War of the Rebellion: Serial 052 Page 0224 KY., SW. VA., TENN., MISS., N. ALA., AND N. GA. Chapter XLII.

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LARKINSVILLE, ALA.,

August 29, 1863.

Colonel L. D. WATKINS,

Commanding Third Brigade, Maysville, Ala.:

In accordance with orders from Major-General Stanley, the colonel commanding directs that you move two of your regiments to Huntsville, and that till further orders you cover the same country as heretofore.

Respectfully,

JNumbers PRATT,

Assistant Adjutant-General.

HEADQUARTERS ARMY OF THE OHIO,

Near Redman's, August 29, 1863.

Major-General HARTSUFF,

Commanding Twenty-third Army Corps:

GENERAL: I am pretty well satisfied that you will not be able to get farther than New River to-night, as there is no encampment between that place and Redman's, which is 8 or 9 miles from New River. Let Shackelford push forward as rapidly as possible, and I will either give or leave directions for him, and will communicate with you from my encampment to-night. The question of forage and subsistence will be settled by the movements of White's and Foster's commands; they may have to subsist upon fresh meat for a few days.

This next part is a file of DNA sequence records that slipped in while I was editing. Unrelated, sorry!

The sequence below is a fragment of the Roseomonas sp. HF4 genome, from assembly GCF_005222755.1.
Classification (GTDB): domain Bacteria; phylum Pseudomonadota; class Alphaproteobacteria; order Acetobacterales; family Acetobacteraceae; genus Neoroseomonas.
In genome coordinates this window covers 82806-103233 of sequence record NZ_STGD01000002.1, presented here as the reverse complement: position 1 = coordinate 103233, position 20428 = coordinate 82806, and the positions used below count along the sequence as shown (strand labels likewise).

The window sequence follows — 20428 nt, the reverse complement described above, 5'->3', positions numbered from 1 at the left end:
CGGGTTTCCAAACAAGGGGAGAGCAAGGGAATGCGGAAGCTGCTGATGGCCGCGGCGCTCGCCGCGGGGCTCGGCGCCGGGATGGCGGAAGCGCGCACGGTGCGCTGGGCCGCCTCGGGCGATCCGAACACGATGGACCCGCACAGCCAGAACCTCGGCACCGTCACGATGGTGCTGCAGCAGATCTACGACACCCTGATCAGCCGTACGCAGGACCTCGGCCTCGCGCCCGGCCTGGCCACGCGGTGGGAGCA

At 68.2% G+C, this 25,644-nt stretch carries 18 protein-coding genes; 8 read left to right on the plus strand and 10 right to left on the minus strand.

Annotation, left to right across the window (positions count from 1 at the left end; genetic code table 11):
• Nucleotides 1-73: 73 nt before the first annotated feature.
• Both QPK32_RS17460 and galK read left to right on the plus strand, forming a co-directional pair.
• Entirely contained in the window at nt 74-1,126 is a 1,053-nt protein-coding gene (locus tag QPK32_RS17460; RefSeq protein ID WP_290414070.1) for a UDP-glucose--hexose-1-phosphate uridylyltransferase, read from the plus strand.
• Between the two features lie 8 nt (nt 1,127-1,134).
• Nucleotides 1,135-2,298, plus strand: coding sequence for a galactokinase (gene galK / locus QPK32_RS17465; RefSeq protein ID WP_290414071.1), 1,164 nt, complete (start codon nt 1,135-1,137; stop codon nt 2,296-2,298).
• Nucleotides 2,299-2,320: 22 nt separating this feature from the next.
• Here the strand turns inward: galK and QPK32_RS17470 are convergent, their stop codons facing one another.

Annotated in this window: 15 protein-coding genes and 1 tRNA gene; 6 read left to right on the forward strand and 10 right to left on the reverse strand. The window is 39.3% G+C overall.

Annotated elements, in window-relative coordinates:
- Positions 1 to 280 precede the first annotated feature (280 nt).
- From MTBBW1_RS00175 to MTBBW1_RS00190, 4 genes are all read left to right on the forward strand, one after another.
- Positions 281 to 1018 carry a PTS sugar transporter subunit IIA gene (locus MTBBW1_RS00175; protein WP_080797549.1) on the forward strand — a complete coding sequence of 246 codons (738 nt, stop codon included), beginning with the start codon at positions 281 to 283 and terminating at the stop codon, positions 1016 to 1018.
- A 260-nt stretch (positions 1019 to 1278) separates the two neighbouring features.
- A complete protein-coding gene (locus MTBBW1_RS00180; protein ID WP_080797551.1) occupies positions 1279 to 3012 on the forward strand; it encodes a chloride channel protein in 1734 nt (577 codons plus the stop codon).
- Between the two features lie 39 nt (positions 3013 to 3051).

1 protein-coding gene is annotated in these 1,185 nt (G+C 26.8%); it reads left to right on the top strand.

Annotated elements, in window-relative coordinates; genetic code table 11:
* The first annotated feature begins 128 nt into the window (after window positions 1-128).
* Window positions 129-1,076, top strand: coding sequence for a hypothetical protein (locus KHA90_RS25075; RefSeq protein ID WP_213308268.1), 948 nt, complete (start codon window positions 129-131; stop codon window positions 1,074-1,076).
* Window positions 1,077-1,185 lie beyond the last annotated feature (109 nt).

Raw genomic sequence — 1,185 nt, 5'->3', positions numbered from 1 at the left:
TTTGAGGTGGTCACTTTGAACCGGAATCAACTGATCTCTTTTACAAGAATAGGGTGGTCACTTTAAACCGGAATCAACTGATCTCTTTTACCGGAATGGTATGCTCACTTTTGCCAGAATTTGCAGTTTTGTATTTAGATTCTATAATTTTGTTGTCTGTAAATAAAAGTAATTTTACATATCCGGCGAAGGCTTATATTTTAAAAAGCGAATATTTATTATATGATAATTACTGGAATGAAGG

Please send a messenger to me if you have to stop at New River. I may encamp this side of Montgomery. Pegram's dispatch indicates to my mind that the enemy are falling back. general Carter has just joined me.

Very respectfully, yours,

A. E. BURNSIDE,

Major-General.

HEADQUARTERS DEPARTMENT OF THE TENNESSEE,

Vicksburg, Miss., August 30, 1863.

General H. W. HALLECK,

Washington, D. C.:

I shall start this evening on a short trip to New Orleans, remaining there but a day or two. General Banks is not yet off, and I am desirous of seeing him before he starts to learn his plans and see how I may help him. The general is very anxious for more cavalry, but I have none whatever here at present. I am looking for the return o that sent north-to save, if they could, the rolling-stock near Grenada-daily, and also for 2,000 more, which Hurlbut says he can spare me. If they arrive in time I will send a portion to Banks, though I cannot well spare them.

S. D. Lee, who was one of the generals paroled here, is in command of all the cavalry in my front. I am somewhat at a loss to know by what means he has been released from the obligations of his parole, but suppose it must be all right. I have taken measures to ascertain if he has been exchanged.